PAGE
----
Rauf Denktash's name is not exactly a household word in the United States. But as head of the Turkish community on Cyprus, he plays a key role in resolving one of the oldest political disputes of the postwar era.
In a Monitor interview Mr. Denktash said he is confident that a reunification plan sponsored by United Nations Secretary-General Javier P'erez de Cu'ellar provides the right framework for ending 23 years of strife between Greeks and Turks on his divided island.
But he says Greek-Cypriot leader Spyros Kyprianou has been a major obstacle to a long-sought political settlement of the Cyprus issue.
``For a long time, Greek Cypriots have been misinforming the world that their country is under invasion by the Turks, that they represent the whole of Cyprus, that they speak for the Turkish Cypriots, that they are the legitimate government of Cyprus,'' Denktash says. ``This fiction has been gaining root at our expense.''
Located in the eastern Mediterranean off the coast of Turkey, Cyprus has been divided since an invasion by Turkish troops in July 1974. The invasion followed a coup led by Greek military officers aimed at uniting the island with Greece. In 1983 Denktash proclaimed a Turkish republic in the area of northern Cyprus occupied by the Turkish forces. The area is now home to the island's 18-percent Turkish minority. So far only Turkey has recognized the new republic.
In an effort to help reunite Cyprus, Mr. P'erez de Cu'ellar two years ago convened indirect talks designed to produce the constitutional framework for a two-zone federation for the island.
Agreement by Denktash to drop demands for a rotational presidency and to reduce the Turkish zone to 30 percent of the island paved the way for the two leaders to meet face to face at the UN in January 1985.
But the talks, the first between the parties in nearly six years, collapsed after Mr. Kyprianou rejected the UN formula. Greek Cypriots say no political agreement is possible until 25,000 Turkish troops, up 25 percent from just a year ago, are removed from the island.
``How can you reach a settlement and not discuss the removal of troops that pose a constant threat to the Greek community?,'' asks Andrew Athens, chairman of the Hellenic American Congress, a major Greek-American organization.
Denktash insists the political and military issues must be resolved as part of a ``package deal.''
The other major sticking point is the matter of a ``guarantee'' by outside powers to protect any future political settlement of the Cyprus issue.
Greek Cypriots, eager to rid the island of Turkish troops, say the job should be entrusted to the UN Security Council. But Turks favor the retention of the present guarantor powers, Britain, Greece, and Turkey.
``Had there been no guarantee by Turkey, Cyprus would have been united with Greece 10 times over and you would not even have noticed that Turks once existed in Cyprus,'' Denktash says.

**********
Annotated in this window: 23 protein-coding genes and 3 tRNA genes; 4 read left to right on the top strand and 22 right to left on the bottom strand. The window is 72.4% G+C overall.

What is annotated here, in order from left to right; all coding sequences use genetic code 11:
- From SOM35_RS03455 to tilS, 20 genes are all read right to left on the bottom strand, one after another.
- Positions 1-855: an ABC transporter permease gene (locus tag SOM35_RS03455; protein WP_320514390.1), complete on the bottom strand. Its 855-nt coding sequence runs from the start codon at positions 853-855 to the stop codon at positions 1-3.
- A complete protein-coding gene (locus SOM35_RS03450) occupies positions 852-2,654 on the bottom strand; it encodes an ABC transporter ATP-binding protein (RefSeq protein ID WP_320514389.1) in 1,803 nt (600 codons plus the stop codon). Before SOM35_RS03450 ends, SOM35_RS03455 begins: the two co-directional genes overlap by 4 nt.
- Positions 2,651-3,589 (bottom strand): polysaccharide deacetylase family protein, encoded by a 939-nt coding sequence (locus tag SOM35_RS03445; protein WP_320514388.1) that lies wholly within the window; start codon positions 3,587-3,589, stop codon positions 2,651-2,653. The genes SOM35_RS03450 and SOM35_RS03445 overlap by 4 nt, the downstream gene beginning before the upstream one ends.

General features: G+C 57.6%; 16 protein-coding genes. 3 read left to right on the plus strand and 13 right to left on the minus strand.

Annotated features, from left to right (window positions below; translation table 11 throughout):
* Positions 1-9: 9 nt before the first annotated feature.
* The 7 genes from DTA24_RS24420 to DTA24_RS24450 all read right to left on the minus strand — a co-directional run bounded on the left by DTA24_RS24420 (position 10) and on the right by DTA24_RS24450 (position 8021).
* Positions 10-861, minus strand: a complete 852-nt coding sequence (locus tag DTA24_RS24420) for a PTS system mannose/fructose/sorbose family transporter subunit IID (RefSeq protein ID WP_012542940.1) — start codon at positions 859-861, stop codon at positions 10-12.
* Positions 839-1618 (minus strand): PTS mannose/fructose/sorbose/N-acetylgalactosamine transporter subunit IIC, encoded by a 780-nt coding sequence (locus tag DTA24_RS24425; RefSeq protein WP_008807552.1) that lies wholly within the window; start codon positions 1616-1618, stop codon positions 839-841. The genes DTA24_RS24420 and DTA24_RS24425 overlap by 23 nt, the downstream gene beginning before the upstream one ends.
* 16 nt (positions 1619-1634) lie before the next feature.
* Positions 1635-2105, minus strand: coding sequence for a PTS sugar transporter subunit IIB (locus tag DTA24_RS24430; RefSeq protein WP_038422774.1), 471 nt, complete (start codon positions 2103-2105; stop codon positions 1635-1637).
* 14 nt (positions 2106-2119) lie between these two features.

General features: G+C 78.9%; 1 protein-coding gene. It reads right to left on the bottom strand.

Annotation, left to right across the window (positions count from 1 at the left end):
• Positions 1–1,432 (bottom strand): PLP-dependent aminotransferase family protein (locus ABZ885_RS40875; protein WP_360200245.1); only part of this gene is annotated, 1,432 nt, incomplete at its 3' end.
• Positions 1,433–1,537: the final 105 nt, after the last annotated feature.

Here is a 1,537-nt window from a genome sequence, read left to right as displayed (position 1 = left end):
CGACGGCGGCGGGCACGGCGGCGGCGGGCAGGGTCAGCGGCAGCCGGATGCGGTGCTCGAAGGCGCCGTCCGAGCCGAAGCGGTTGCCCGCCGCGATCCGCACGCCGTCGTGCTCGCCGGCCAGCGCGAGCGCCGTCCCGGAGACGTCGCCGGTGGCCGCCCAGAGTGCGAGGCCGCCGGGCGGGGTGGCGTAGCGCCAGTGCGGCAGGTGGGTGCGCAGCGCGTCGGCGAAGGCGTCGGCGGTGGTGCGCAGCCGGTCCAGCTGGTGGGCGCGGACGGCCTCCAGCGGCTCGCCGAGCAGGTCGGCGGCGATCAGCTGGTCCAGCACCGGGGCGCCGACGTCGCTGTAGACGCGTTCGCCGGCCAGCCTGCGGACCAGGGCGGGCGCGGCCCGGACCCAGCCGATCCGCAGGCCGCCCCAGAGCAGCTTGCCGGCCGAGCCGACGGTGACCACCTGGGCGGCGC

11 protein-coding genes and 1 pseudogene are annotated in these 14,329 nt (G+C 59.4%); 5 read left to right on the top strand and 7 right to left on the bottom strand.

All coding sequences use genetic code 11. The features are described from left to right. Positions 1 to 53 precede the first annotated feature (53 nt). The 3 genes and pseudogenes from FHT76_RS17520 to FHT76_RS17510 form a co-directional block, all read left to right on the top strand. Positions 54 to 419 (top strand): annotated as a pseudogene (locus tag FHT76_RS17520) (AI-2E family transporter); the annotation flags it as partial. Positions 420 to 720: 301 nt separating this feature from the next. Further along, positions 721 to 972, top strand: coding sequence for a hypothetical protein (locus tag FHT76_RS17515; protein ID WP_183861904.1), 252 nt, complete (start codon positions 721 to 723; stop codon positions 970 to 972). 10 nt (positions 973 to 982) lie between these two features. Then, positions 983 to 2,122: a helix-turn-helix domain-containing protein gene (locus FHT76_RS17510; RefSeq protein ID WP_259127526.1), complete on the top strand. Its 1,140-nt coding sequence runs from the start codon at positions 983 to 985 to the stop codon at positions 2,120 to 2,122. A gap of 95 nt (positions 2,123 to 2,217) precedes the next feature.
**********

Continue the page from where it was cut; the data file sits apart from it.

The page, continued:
But Denktash insists that the real obstacle to peace has not been such technical issues as troops and boundary lines. ``It's not the guarantee system. It is not the soldiers. It is the fact that Mr. [P'erez de] Cu'ellar is trying to reestablish a partnership state in the place of what [the Greek Cypriots] have achieved, a completely Greek state.''
The collapse of the UN talks was a disappointment to several Western nations, including the US, which have quietly urged both countries to resolve the conflict that has kept NATO's southern flank weakened.
But Denktash says that by recognizing the Kyprianou government, the Western nations have left little incentive for Kyprianou to come to terms with the Turkish Cypriot community.
``Since the world has accepted them as the legitimate government of Cyprus, why should they share the title with us?,'' he asks.
Denktash, who as a Turkish Cypriot is officially classified by the US as a ``stateless'' person for visa purposes, says the US needs to do more to protect the rights of the Turkish minority on Cyprus.
``The US may not change its policy of recognizing the Cypriot administration that took over title as the government,'' Denktash says. ``But it can certainly afford to say to this regime, `You have no mandate to talk for Turkish Cypriots. Therefore if you do not establish the partnership republic within so many months, it's our duty to treat the Turkish Cypriots on the basis of equality.' ''
He adds, ``The Greek Cypriots must be asked directly, `Do you want a partnership state? If you do, there is no other way; this [the UN draft agreement] is the formula. If you don't, then say so and then Turkish Cypriots will be free to say that since you don't want a federated Cyprus we will have two states side by side. If the two communities agree, they live together. If they disagree, they live separately.''